• Fleming, G. P., and K. D. Patterson. 2003. Preliminary vegetation classification for the National Capitol Region parks. Regional (VA-WVA-MD-DC) analysis prepared for NatureServe and USGS-NPS Vegetation Mapping Program, March 2003. Virginia Department of Conservation and Recreation, Division of Natural Heritage, Richmond.

  • Fleming, G. P., and K. D. Patterson. 2011a. Natural communities of Virginia: Ecological groups and community types. Natural Heritage Technical Report 11-07. Virginia Department of Conservation and Recreation, Division of Natural Heritage, Richmond. 34 pp.

  • Fleming, G. P., and K. D. Patterson. 2011b. Analysis of Coastal Plain / Outer Piedmont bottomlands and non-alluvial wetlands in Virginia, 400 plots. In-house analysis, January 2011. Virginia Department of Conservation and Recreation, Division of Natural Heritage, Richmond.

  • Fleming, G. P., and W. H. Moorhead, III. 1998. Comparative wetlands ecology study of the Great Dismal Swamp, Northwest River, and North Landing River in Virginia. Natural Heritage Technical Report 98-9. Virginia Department of Conservation and Recreation, Division of Natural Heritage, Richmond. Unpublished report submitted to the U.S. Environmental Protection Agency. 181 pp. plus appendices.

  • Klawitter, R. A. 1962. Sweetgum, swamp tupelo and water tupelo sites in a South Carolina bottomland forest. D.F. dissertation, Duke University, Durham, NC. 176 pp.

  • Martin, W. H., S. G. Boyce, and A. C. Echternacht, editors. 1993a. Biodiversity of the southeastern United States: Lowland terrestrial communities. John Wiley and Sons, New York. 502 pp.

  • Mitsch, W. J., and J. G. Gosselink. 1986a. Southern deepwater swamps. Pages 317-351 in: J. W. Mitsch and J. G. Gosselink, Wetlands. Van Nostrand Reinhold Company, New York.

  • Nelson, J. B. 1986. The natural communities of South Carolina: Initial classification and description. South Carolina Wildlife and Marine Resources Department, Division of Wildlife and Freshwater Fisheries, Columbia, SC. 55 pp.

  • Oberholster, C. 1993. Preliminary list of natural communities of Alabama. Unpublished document. Alabama Department Conservation and Natural Resources, Natural Heritage Section, Montgomery, AL. 6 pp.

  • Peet, R. K., T. R. Wentworth, M. P. Schafale, and A.S. Weakley. No date. Unpublished data of the North Carolina Vegetation Survey. University of North Carolina, Chapel Hill.

  • Penfound, W. T., and T. F. Hall. 1939. A phytosociological analysis of a tupelo gum forest near Huntsville, Alabama. Ecology 20:358-64.

  • Radford, A. E., and D. L. Martin. 1975. Potential ecological natural landmarks: Piedmont region, eastern United States. University of North Carolina, Department of Botany, Chapel Hill. 249 pp.

  • Rawinski, T. J. 1992. A classification of Virginia's indigenous biotic communities: Vegetated terrestrial, palustrine, and estuarine community classes. Unpublished document. Virginia Department of Conservation and Recreation, Division of Natural Heritage. Natural Heritage Technical Report No. 92-21. Richmond, VA. 25 pp.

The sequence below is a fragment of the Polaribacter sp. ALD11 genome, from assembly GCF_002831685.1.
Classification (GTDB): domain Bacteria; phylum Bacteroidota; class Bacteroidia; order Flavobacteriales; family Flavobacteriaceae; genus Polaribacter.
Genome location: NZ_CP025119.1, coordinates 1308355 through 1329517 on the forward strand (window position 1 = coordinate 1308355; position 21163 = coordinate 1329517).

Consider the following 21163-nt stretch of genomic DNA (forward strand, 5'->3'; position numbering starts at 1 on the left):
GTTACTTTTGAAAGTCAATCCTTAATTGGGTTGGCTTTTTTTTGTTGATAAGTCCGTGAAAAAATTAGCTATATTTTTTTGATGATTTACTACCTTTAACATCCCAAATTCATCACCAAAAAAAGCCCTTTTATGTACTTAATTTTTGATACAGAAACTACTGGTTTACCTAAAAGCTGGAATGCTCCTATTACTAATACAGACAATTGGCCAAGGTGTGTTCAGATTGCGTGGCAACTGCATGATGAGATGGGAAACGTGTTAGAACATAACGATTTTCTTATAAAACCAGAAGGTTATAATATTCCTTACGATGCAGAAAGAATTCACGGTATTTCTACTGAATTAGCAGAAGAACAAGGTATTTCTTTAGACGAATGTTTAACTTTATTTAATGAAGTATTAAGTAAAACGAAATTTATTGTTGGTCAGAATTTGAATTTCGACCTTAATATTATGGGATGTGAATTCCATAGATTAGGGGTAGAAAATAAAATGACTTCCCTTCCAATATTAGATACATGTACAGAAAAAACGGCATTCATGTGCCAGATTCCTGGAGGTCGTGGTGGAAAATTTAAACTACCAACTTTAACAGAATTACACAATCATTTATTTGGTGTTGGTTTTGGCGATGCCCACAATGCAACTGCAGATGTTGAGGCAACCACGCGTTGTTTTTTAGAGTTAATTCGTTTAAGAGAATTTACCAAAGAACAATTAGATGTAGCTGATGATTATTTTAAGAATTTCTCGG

• Schafale, M. 2000. Fourth approximation guide. Coastal Plain. January 2000 draft. North Carolina Natural Heritage Program, Raleigh.

  • Schafale, M. P. 2012. Classification of the natural communities of North Carolina, 4th Approximation. North Carolina Department of Environment, Health, and Natural Resources, Division of Parks and Recreation, Natural Heritage Program, Raleigh.

  • Schafale, M. P., and A. S. Weakley. 1990. Classification of the natural communities of North Carolina. Third approximation. North Carolina Department of Environment, Health, and Natural Resources, Division of Parks and Recreation, Natural Heritage Program, Raleigh. 325 pp.

  • Schafale, Mike P. Personal communication. Ecologist, North Carolina Department of Environment, Health, and Natural Resources, Division of Parks and Recreation, Natural Heritage Program, Raleigh.

  • Smith, L. M., compiler. 1996a. Natural plant communities in Louisiana currently recognized by the Louisiana Natural Heritage Program. Unpublished document. Louisiana Department of Wildlife and Fisheries, Natural Heritage Program, Baton Rouge. 2 pp.

  • Southeastern Ecology Working Group of NatureServe. No date. International Ecological Classification Standard: International Vegetation Classification. Terrestrial Vegetation. NatureServe, Durham, NC.

  • TNC [The Nature Conservancy]. [1998]b. Classification of the vegetation of Congaree Swamp National Monument. Report to BRD-NPS Vegetation Mapping Program. The Nature Conservancy, Southern Conservation Science, Chapel Hill, NC. 67 pp.

  • Wharton, C. H., W. M. Kitchens, E. C. Pendleton, and T. W. Sipe. 1982. The ecology of bottomland hardwood swamps of the Southeast: A community profile. U.S. Fish and Wildlife Service, Office of Biological Services. FWS/OBS-81/37. Washington, DC.

  • Wieland, R. G. 1994b. Mississippi Natural Heritage Program: Ecological communities. Unpublished document. Mississippi Department of Wildlife, Fisheries, and Parks, Museum of Natural Science, Natural Heritage Program, Jackson, MS. 7 pp.

  • Zollner, Douglas. Personal communication. Ecologist, The Nature Conservancy, Arkansas Field Office, Little Rock.